I was recently in Moscow, contributing to a panel debate on social media at Russia's biggest digital marketing conference. The panellists and the conference floor were abuzz with the scandal that major brands have been found to have paid for fake fans on Vkontakte, Russia's leading social network. Apparently, it has been relatively common practice for the country's marketers to meet targets by asking their agencies to do so by whatever means necessary, no questions asked.
Of course, that sort of thing doesn't happen here, does it? Well, maybe marketers in the UK aren't going as far as buying fake fans, but it's still relatively common for marketers to be blindly chasing fan numbers without reference to any business or marketing objectives, and to "buy" fans either through bribing people with promotions or through cost-per-action or cost-per-click media spend.
More worrying is that, once having acquired these fans, marketers are subjecting them to ill-suited set-piece campaigns as if their community was a 50s soap-opera audience.
Marketers can't really be blamed for this. Confused by different social media, some seem to be reverting to what they know - the familiar approach of headline audience numbers and buying a big campaign idea from a traditional or "tradigital" agency.
With The CMO Survey predicting that social media spend will move from 7.5 to 20 per cent of marketing budgets within the next three years, it's clear this situation needs to change or we face the prospect of more money being poured down the drain.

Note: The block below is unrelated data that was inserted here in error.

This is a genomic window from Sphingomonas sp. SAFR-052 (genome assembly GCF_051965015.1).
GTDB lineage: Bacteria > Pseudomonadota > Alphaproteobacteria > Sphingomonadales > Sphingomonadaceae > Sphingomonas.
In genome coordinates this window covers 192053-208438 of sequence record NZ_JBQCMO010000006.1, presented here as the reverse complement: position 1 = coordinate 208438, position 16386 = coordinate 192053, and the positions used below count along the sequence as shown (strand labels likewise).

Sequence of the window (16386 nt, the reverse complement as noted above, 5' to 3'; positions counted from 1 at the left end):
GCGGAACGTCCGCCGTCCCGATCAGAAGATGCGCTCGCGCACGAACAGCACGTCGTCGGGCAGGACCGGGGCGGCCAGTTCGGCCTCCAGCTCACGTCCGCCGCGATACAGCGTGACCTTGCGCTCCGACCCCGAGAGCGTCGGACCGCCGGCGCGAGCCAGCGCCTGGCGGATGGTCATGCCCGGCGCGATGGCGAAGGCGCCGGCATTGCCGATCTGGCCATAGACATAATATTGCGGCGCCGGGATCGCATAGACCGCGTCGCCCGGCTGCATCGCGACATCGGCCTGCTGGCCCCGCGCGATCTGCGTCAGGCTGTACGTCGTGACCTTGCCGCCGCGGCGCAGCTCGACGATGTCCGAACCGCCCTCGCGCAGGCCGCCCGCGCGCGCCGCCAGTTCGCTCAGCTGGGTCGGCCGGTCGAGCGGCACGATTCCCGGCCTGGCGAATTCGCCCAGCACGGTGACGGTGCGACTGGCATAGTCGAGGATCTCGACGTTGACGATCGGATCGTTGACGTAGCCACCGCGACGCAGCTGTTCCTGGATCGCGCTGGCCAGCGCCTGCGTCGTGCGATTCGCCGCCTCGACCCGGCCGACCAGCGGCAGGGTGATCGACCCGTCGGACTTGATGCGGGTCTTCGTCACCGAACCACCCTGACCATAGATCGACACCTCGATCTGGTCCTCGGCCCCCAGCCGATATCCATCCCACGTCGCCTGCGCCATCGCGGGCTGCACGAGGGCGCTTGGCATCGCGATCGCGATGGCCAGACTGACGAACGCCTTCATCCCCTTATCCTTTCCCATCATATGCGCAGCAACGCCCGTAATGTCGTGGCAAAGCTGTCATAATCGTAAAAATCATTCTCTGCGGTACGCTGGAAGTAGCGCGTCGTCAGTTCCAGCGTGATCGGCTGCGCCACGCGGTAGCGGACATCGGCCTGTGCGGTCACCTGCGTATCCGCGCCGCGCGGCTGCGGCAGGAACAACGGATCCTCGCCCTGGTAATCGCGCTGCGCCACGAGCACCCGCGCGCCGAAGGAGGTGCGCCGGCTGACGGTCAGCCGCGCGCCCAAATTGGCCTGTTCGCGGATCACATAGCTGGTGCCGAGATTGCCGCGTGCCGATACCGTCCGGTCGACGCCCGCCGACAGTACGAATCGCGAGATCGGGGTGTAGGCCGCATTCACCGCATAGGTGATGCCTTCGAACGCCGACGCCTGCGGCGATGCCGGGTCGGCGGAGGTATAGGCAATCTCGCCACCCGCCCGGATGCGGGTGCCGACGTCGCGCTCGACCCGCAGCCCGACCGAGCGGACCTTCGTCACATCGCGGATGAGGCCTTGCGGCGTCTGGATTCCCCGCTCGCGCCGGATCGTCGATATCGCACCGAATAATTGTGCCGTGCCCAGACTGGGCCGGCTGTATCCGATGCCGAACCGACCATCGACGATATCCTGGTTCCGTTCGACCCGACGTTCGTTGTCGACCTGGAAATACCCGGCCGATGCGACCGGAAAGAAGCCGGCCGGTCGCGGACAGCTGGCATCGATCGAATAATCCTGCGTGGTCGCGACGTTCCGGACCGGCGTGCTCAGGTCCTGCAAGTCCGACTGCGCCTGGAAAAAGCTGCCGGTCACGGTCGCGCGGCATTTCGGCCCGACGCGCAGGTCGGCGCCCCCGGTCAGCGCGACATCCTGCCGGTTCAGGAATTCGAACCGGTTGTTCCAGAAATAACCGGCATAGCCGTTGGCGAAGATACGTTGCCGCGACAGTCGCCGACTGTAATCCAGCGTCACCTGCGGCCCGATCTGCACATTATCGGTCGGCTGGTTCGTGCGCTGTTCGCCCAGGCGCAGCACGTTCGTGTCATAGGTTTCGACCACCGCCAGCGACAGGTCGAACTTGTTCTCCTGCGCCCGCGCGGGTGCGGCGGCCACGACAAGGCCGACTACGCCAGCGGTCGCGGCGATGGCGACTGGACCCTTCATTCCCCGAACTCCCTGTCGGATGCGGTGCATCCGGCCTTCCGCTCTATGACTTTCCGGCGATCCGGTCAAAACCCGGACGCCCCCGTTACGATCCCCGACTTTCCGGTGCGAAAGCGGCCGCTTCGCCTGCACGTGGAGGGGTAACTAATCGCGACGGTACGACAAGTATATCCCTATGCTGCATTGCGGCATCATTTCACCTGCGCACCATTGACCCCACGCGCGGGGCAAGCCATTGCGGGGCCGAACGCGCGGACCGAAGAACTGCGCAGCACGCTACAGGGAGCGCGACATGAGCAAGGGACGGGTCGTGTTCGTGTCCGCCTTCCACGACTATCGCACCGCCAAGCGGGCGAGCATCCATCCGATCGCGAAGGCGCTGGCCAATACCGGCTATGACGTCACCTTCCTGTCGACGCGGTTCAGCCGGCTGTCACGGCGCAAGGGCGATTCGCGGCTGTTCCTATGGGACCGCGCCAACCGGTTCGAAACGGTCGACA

Let's start with the myth of Facebook fan numbers as a measure of audience. This figure is meaningless. As Facebook so brutally reminded marketers recently, on the average page, only 16 per cent of fans will see an individual update. Someone being a fan doesn't necessarily mean they see any communication from you, ever.
It's much more meaningful to measure your actual reach (how many people have been exposed to content from, or about, you), your frequency (how many times on average each of those people has been exposed), your level of engagement (the number of people responding to your content) and the number of times, on average, those people are responding.
Engagement is an overused and sometimes ill-defined concept but, in this context, it's measurable. More importantly, it's a key measure of the true value of social media.
Yes, social media is now a mass medium, and it can provide meaningful reach and frequency. But what social media allows you to do - that you can't do anywhere else at scale - is truly engage with customers and potential customers, driving advocacy and word of mouth both online and offline.
Because of the way the Facebook EdgeRank algorithm works (which determines which posts appear in fans' newsfeeds), engagement is also what drives reach and frequency. From our experience, a brand that is engaging well with its community can reach closer to 100 per cent of its fans, and a large number of their friends, through endorsement - which is the advocacy we're aiming for.
So, what drives engagement? It's time to forget everything you've learned from advertising. The traditional "big idea" doesn't work in social media. Real-time and always-on conversations trump the over-produced and often-irrelevant set-piece campaign plans of old. We need to move from the big idea to the social idea.